The third image shows a tsunami reaching a coastline with many structures built near the water. Tsunamis are often caused by earthquakes, but can also be caused by water displacement, like from a landslide going into a body of water. Some people believe that there is an increased risk of tsunamis today, because there is more construction among the coastlines than ever before, especially in areas that might not have the best mitigation systems. The main (and essentially only) method of mitigation for tsunamis is a warning system. Additionally, educating the public about tsunamis can help them recognize warning signs, like a quickly receding tide.

    The fourth image shows a wildfire near some homes. In desert and Mediterranean climates, fire is essential as part of a natural cycle. Fires clear dry brush often enough that there is never enough fuel to let the fire become very large. However, when people move into areas with these climates (especially in the western and southwestern United States), they want all of the fires extinguished. This allows lots of fuel to accumulate, causing large and very destructive wildfires. Lately, some areas have started using controlled burns to try to replicate the natural fire cycle, thus preventing too much fuel from accumulating. Many homeowners are still strongly against controlled burns, however. Unfortunately, in most wildfires, it is the firefighters who die.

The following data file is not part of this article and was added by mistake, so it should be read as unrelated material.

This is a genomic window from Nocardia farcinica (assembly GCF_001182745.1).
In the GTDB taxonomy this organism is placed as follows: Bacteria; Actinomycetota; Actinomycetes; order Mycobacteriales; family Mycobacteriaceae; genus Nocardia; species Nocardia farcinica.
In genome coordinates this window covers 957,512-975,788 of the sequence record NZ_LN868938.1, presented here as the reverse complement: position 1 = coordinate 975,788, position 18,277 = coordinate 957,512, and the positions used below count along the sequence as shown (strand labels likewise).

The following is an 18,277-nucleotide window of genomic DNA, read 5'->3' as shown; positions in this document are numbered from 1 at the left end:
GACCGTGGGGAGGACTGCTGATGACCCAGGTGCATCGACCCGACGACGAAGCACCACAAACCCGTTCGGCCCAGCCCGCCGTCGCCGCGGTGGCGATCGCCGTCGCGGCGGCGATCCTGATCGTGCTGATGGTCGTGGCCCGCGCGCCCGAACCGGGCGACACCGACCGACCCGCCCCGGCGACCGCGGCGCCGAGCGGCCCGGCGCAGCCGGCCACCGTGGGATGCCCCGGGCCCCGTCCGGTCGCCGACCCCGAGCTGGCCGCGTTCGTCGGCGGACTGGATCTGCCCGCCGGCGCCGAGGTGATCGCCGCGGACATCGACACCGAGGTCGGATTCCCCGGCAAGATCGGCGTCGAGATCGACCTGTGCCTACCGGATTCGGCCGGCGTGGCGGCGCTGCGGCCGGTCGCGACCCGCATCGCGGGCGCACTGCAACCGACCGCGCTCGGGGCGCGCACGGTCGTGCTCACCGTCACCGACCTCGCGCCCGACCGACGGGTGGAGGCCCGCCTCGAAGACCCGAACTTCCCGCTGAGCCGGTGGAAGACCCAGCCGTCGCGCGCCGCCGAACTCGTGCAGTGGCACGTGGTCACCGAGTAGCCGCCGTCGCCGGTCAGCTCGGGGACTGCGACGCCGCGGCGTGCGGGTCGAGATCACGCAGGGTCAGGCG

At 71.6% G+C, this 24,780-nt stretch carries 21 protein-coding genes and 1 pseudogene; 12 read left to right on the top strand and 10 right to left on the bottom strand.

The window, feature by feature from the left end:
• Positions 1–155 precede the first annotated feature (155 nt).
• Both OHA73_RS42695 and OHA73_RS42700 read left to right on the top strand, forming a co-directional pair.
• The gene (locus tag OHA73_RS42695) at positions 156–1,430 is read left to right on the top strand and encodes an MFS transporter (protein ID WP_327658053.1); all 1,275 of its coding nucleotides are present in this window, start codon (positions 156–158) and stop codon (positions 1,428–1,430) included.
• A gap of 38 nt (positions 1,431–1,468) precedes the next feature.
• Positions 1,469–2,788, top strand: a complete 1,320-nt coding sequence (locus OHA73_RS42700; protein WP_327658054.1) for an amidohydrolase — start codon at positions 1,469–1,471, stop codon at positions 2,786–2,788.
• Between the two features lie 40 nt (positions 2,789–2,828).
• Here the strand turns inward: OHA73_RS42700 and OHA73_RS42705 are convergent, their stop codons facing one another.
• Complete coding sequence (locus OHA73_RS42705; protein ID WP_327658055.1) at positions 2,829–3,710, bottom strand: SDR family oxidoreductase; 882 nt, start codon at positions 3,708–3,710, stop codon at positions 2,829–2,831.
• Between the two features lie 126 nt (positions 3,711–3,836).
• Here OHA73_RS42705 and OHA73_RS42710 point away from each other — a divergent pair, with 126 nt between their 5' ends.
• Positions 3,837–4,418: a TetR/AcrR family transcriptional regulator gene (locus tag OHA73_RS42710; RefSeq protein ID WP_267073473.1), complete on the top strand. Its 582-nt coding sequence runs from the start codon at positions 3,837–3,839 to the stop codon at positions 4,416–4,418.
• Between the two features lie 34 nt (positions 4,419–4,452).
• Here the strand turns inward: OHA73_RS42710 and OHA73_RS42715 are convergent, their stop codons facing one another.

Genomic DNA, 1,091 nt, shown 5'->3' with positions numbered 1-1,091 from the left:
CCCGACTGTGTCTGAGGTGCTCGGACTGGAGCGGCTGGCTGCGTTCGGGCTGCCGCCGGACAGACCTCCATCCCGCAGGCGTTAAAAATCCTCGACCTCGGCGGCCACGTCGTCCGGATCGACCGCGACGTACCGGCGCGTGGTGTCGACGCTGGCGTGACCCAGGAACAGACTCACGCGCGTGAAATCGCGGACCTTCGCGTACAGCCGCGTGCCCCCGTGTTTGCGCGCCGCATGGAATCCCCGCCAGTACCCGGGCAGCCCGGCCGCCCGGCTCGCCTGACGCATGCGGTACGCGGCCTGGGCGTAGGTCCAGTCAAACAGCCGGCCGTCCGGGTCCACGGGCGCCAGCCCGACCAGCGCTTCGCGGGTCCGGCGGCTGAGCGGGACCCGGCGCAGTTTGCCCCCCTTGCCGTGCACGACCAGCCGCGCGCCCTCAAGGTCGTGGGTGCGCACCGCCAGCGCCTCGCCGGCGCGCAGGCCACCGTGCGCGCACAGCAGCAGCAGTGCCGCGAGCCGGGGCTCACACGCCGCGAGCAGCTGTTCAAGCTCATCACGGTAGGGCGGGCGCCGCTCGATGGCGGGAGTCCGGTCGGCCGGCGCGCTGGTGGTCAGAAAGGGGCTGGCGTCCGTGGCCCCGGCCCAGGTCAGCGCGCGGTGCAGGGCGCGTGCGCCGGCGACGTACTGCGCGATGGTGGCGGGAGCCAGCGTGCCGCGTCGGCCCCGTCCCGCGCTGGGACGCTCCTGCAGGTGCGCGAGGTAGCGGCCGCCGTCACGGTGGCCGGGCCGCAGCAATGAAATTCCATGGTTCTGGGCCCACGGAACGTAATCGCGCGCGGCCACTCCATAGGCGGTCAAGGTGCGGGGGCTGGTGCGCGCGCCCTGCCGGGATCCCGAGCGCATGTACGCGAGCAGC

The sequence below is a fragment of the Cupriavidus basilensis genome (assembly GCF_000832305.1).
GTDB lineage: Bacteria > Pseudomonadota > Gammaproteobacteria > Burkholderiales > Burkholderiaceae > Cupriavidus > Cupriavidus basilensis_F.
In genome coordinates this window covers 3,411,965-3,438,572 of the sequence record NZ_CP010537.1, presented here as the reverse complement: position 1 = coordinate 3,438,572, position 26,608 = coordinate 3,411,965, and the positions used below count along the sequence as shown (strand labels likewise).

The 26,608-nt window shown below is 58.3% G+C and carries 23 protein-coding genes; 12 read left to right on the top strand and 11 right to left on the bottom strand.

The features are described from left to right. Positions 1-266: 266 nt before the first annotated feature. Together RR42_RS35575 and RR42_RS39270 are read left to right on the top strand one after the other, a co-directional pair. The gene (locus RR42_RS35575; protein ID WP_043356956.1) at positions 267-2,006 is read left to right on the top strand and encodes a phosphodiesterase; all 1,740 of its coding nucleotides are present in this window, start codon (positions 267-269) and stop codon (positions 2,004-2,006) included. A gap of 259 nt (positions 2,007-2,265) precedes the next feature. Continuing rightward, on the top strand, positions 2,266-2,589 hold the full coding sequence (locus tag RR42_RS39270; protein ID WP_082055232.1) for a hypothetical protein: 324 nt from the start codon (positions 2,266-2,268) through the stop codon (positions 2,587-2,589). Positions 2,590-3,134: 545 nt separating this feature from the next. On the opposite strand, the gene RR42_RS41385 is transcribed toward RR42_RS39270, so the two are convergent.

4. Reblogged this on Uncharted and commented: